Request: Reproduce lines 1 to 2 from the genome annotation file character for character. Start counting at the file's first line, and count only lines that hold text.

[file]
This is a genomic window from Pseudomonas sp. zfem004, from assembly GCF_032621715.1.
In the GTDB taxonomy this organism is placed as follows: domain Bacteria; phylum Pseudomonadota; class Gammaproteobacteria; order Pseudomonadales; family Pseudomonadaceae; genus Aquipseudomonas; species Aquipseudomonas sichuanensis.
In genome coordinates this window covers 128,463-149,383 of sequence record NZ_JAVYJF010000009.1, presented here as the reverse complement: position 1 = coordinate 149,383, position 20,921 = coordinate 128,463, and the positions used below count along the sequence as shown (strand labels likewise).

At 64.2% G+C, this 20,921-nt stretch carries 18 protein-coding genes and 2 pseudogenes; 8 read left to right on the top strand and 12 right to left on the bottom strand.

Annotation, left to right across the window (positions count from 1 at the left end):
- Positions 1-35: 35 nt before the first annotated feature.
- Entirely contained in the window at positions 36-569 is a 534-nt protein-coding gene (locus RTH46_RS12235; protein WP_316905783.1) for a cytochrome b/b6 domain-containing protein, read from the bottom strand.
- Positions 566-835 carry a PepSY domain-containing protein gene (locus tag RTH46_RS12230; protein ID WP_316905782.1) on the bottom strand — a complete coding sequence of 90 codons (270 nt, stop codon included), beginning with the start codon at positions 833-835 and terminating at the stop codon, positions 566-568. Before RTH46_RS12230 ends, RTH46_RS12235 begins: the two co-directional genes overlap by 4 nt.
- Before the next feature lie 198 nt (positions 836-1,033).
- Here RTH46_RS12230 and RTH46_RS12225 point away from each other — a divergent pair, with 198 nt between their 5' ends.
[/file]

This is a genomic window from Pseudomonas sp. zfem004, from assembly GCF_032621715.1.
In the GTDB taxonomy this organism is placed as follows: domain Bacteria; phylum Pseudomonadota; class Gammaproteobacteria; order Pseudomonadales; family Pseudomonadaceae; genus Aquipseudomonas; species Aquipseudomonas sichuanensis.